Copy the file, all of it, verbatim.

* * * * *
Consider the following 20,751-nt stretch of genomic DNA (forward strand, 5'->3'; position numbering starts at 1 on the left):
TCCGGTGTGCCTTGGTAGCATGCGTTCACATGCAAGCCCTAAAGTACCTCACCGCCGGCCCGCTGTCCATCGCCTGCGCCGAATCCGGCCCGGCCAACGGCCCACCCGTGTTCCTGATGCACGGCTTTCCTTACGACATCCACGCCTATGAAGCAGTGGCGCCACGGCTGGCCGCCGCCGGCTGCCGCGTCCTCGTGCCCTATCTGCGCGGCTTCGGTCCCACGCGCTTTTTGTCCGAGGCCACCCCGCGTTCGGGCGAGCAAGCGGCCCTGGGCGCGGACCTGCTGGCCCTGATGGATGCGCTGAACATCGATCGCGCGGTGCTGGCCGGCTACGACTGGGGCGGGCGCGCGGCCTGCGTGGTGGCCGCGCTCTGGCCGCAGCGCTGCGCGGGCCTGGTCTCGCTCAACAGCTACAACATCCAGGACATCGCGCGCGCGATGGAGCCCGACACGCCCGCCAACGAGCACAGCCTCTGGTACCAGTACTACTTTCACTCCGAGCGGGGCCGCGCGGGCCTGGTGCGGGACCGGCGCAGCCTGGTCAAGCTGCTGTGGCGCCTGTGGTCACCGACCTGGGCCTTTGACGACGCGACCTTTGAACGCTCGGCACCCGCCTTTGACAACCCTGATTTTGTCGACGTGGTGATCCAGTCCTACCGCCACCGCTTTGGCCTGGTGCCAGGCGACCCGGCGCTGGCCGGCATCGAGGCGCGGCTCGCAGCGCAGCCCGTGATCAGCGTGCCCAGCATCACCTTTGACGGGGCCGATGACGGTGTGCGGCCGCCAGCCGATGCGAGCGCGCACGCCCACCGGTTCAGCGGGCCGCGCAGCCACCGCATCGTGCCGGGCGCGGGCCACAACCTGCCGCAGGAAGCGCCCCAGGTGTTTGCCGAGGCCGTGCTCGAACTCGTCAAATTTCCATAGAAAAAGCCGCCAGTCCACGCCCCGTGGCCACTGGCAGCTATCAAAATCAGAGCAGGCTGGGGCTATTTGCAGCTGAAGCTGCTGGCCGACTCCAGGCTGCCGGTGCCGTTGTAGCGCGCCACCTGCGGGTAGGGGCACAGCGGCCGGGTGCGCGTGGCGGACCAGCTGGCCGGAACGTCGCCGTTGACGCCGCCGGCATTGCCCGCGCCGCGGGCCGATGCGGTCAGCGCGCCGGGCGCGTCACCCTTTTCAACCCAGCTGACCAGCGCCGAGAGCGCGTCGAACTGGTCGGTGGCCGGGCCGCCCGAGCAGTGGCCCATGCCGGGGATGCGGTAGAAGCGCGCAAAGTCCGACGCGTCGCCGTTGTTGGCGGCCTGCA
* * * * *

Consider the following 20,751-nt stretch of genomic DNA (forward strand, 5'->3'; position numbering starts at 1 on the left):
TCCGGTGTGCCTTGGTAGCATGCGTTCACATGCAAGCCCTAAAGTACCTCACCGCCGGCCCGCTGTCCATCGCCTGCGCCGAATCCGGCCCGGCCAACGGCCCACCCGTGTTCCTGATGCACGGCTTTCCTTACGACATCCACGCCTATGAAGCAGTGGCGCCACGGCTGGCCGCCGCCGGCTGCCGCGTCCTCGTGCCCTATCTGCGCGGCTTCGGTCCCACGCGCTTTTTGTCCGAGGCCACCCCGCGTTCGGGCGAGCAAGCGGCCCTGGGCGCGGACCTGCTGGCCCTGATGGATGCGCTGAACATCGATCGCGCGGTGCTGGCCGGCTACGACTGGGGCGGGCGCGCGGCCTGCGTGGTGGCCGCGCTCTGGCCGCAGCGCTGCGCGGGCCTGGTCTCGCTCAACAGCTACAACATCCAGGACATCGCGCGCGCGATGGAGCCCGACACGCCCGCCAACGAGCACAGCCTCTGGTACCAGTACTACTTTCACTCCGAGCGGGGCCGCGCGGGCCTGGTGCGGGACCGGCGCAGCCTGGTCAAGCTGCTGTGGCGCCTGTGGTCACCGACCTGGGCCTTTGACGACGCGACCTTTGAACGCTCGGCACCCGCCTTTGACAACCCTGATTTTGTCGACGTGGTGATCCAGTCCTACCGCCACCGCTTTGGCCTGGTGCCAGGCGACCCGGCGCTGGCCGGCATCGAGGCGCGGCTCGCAGCGCAGCCCGTGATCAGCGTGCCCAGCATCACCTTTGACGGGGCCGATGACGGTGTGCGGCCGCCAGCCGATGCGAGCGCGCACGCCCACCGGTTCAGCGGGCCGCGCAGCCACCGCATCGTGCCGGGCGCGGGCCACAACCTGCCGCAGGAAGCGCCCCAGGTGTTTGCCGAGGCCGTGCTCGAACTCGTCAAATTTCCATAGAAAAAGCCGCCAGTCCACGCCCCGTGGCCACTGGCAGCTATCAAAATCAGAGCAGGCTGGGGCTATTTGCAGCTGAAGCTGCTGGCCGACTCCAGGCTGCCGGTGCCGTTGTAGCGCGCCACCTGCGGGTAGGGGCACAGCGGCCGGGTGCGCGTGGCGGACCAGCTGGCCGGAACGTCGCCGTTGACGCCGCCGGCATTGCCCGCGCCGCGGGCCGATGCGGTCAGCGCGCCGGGCGCGTCACCCTTTTCAACCCAGCTGACCAGCGCCGAGAGCGCGTCGAACTGGTCGGTGGCCGGGCCGCCCGAGCAGTGGCCCATGCCGGGGATGCGGTAGAAGCGCGCAAAGTCCGACGCGTCGCCGTTGTTGGCGGCCTGCA